DJI has just released its new Action 2 camera, and it’s a radical upgrade from the original Osmo Action camera. The modular design features some pretty slick engineering, with a ton of features packed under its magnetic hood. In many ways, it’s a camera unlike any other. Let’s dive in.
The camera, as you may have already heard, shoots 4K 120fps with 155° Field of View and 12 MP stills. But that’s not what’s going to appeal to potential users. That will be the modular design, which allows you to rock a pretty robust little cube-like device weighing just 56 grams (two ounces). More than that, it’s the magnetic features – which opens up myriad options for mounting, battery life, storage, and more.
The Action 2 is magnetic
That, in addition to its size, is one of the main features of this machine.
The camera – and a host of accessories, including two modules (depending on the combo you purchase) – attach magnetically. You simply click them on or off in a snap. We started out by simply attaching the solo camera to the lanyard that ships with the unit. Just hang it around your neck, let the DJI Action 2 Camera snap in with a satisfying click, and start shooting. The camera hangs, facing forward off your chest (albeit upside-down). The built-in stabilization and horizon levelling produce pretty smooth video and the audio is quite decent.
Here’s the camera, hanging on the lanyard in this DJI image:
Of course, you can also click the camera onto any other surface that contains a significant amount of iron. So a steel pole, a shopping cart, skateboard truck, or rail – you name it. Plus, that magnetic camera attaches to one of two key modules that ship in the two available combos (we’ll get to that). In fact, as you’ll see in our review video, I even put the DJI Action 2 in my clothes dryer. (Seriously, I did.) There are a ton of other available (or soon-to-be-available) DJI accessories.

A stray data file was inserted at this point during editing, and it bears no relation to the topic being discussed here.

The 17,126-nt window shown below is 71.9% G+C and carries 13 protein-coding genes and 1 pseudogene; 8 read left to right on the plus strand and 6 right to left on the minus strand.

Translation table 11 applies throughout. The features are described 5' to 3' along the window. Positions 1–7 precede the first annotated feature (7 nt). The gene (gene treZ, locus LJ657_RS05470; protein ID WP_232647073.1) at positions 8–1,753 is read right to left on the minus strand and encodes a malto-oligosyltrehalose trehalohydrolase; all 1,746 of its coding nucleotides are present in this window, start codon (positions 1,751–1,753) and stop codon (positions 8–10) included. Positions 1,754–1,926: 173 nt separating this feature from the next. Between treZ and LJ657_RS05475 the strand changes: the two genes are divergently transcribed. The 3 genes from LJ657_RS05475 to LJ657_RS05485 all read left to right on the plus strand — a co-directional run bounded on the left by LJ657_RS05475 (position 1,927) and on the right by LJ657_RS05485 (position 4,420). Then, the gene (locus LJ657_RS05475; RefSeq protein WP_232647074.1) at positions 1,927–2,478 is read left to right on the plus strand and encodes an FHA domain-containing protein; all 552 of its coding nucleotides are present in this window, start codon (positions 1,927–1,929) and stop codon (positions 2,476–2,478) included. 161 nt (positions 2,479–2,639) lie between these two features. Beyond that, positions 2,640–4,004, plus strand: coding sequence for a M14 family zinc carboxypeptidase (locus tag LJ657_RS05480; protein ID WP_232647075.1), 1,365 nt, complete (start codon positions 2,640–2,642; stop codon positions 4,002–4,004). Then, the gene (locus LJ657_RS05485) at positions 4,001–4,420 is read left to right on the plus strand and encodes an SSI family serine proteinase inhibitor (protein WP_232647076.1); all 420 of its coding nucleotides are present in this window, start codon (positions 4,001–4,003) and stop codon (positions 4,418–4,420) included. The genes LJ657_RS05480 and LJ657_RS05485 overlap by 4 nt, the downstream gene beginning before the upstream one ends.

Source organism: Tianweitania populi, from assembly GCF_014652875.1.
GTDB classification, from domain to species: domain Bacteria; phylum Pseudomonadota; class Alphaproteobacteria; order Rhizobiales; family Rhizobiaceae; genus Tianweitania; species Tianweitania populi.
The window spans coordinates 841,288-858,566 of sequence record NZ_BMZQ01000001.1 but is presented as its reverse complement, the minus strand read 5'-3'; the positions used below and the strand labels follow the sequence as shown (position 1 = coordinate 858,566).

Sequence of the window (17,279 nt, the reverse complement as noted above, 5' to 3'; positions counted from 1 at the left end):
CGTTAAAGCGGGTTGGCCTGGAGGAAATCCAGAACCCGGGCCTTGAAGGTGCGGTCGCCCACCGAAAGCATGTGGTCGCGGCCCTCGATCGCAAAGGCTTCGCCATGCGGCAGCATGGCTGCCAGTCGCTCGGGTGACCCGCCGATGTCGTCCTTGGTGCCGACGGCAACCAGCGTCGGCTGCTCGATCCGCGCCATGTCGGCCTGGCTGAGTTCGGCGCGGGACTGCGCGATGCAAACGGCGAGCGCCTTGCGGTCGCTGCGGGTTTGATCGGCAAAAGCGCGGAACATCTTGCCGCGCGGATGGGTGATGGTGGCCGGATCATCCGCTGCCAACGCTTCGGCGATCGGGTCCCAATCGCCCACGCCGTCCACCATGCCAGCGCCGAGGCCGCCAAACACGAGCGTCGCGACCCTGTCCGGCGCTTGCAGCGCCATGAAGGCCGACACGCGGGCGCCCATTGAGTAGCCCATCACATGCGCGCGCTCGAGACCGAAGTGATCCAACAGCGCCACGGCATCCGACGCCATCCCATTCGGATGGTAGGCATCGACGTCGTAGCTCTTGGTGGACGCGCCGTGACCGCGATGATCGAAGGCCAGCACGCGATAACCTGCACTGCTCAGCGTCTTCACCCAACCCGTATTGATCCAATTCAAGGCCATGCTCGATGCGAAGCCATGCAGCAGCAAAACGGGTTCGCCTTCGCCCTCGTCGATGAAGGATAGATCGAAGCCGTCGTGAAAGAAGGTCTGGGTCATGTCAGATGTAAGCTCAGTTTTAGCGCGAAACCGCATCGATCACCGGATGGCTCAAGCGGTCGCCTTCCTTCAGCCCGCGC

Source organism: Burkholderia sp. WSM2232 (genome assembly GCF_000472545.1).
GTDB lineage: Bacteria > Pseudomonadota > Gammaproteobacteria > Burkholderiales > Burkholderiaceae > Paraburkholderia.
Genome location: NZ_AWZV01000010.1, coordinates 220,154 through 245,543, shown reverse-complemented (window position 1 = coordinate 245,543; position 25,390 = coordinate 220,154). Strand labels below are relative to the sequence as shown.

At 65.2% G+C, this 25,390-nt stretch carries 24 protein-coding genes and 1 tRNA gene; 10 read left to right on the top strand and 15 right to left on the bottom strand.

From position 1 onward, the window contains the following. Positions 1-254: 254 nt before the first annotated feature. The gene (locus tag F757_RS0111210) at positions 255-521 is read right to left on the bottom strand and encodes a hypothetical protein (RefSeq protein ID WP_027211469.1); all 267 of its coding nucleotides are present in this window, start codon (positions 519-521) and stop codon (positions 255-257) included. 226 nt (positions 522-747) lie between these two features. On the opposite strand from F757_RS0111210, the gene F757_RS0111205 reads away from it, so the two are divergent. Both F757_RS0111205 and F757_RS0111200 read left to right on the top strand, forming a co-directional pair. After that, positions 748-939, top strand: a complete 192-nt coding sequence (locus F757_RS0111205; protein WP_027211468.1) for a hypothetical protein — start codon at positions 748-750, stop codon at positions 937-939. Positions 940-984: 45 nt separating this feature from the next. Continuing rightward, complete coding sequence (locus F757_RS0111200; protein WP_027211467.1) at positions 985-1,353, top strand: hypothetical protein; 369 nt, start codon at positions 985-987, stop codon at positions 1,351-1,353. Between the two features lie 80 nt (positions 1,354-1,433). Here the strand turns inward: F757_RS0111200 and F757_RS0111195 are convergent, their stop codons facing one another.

Props have to go here to Insta360, as I’m pretty sure it was the first company to use a magnetic lanyard, which works amazingly well with its minuscule GO 2 camera. But DJI has taken that concept much farther.
Ready for the video? You’ll find it here:
Size matters – and the DJI Action 2 is pretty small (which is good)
The camera, in its most basic configuration without a module attached, is a tiny block measuring just 39x39x22.3mm. Technically, that shape makes it a cuboid rather than a cube. It’s almost the same width and height as the old GoPro SESSION cameras, yet just a little more than half as deep. For comparison, take a look at it beside my old SESSION 5:
This is the Action 2 at its most basic, when you want the smallest device possible. (I think, though I stand to be corrected, that this may now be the smallest – or certainly one of the smallest – 4K action cameras currently on the market. This, of course, is going to appeal to FPV pilots. DJI does have some mounting options, but they’d likely add more weight than a lightweight printed holder. We suspect there will be 3D-printable files online shortly for lightweight cases/holders for this purpose.
Most importantly, however, that camera attaches to two key DJI modules.